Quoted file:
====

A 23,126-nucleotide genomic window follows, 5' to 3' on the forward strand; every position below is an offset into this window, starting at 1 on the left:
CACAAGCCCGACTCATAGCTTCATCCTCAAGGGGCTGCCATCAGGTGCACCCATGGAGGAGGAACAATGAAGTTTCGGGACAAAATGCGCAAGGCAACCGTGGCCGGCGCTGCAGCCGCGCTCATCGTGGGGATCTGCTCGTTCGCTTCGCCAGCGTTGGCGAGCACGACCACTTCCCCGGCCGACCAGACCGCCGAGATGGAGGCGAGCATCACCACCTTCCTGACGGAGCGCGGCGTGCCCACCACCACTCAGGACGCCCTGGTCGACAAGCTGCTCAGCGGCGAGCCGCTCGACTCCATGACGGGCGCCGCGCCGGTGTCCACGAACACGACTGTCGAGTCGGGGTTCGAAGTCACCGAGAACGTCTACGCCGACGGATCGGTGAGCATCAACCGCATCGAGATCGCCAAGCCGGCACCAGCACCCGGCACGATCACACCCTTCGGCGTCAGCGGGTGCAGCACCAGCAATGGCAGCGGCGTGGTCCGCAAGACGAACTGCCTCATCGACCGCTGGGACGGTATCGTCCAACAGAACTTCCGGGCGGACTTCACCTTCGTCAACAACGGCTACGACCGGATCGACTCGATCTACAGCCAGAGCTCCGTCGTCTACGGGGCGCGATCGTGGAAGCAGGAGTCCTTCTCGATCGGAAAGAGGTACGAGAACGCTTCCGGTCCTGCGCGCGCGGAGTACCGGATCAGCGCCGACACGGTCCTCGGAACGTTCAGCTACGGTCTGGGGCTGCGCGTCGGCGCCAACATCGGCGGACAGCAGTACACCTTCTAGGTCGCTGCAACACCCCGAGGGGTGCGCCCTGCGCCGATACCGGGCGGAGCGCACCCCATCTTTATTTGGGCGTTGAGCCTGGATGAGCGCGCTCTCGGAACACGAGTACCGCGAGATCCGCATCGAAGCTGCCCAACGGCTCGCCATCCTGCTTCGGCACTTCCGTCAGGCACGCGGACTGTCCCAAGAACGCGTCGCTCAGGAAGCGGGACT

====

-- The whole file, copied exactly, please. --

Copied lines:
A 23,126-nucleotide genomic window follows, 5' to 3' on the forward strand; every position below is an offset into this window, starting at 1 on the left:
CACAAGCCCGACTCATAGCTTCATCCTCAAGGGGCTGCCATCAGGTGCACCCATGGAGGAGGAACAATGAAGTTTCGGGACAAAATGCGCAAGGCAACCGTGGCCGGCGCTGCAGCCGCGCTCATCGTGGGGATCTGCTCGTTCGCTTCGCCAGCGTTGGCGAGCACGACCACTTCCCCGGCCGACCAGACCGCCGAGATGGAGGCGAGCATCACCACCTTCCTGACGGAGCGCGGCGTGCCCACCACCACTCAGGACGCCCTGGTCGACAAGCTGCTCAGCGGCGAGCCGCTCGACTCCATGACGGGCGCCGCGCCGGTGTCCACGAACACGACTGTCGAGTCGGGGTTCGAAGTCACCGAGAACGTCTACGCCGACGGATCGGTGAGCATCAACCGCATCGAGATCGCCAAGCCGGCACCAGCACCCGGCACGATCACACCCTTCGGCGTCAGCGGGTGCAGCACCAGCAATGGCAGCGGCGTGGTCCGCAAGACGAACTGCCTCATCGACCGCTGGGACGGTATCGTCCAACAGAACTTCCGGGCGGACTTCACCTTCGTCAACAACGGCTACGACCGGATCGACTCGATCTACAGCCAGAGCTCCGTCGTCTACGGGGCGCGATCGTGGAAGCAGGAGTCCTTCTCGATCGGAAAGAGGTACGAGAACGCTTCCGGTCCTGCGCGCGCGGAGTACCGGATCAGCGCCGACACGGTCCTCGGAACGTTCAGCTACGGTCTGGGGCTGCGCGTCGGCGCCAACATCGGCGGACAGCAGTACACCTTCTAGGTCGCTGCAACACCCCGAGGGGTGCGCCCTGCGCCGATACCGGGCGGAGCGCACCCCATCTTTATTTGGGCGTTGAGCCTGGATGAGCGCGCTCTCGGAACACGAGTACCGCGAGATCCGCATCGAAGCTGCCCAACGGCTCGCCATCCTGCTTCGGCACTTCCGTCAGGCACGCGGACTGTCCCAAGAACGCGTCGCTCAGGAAGCGGGACT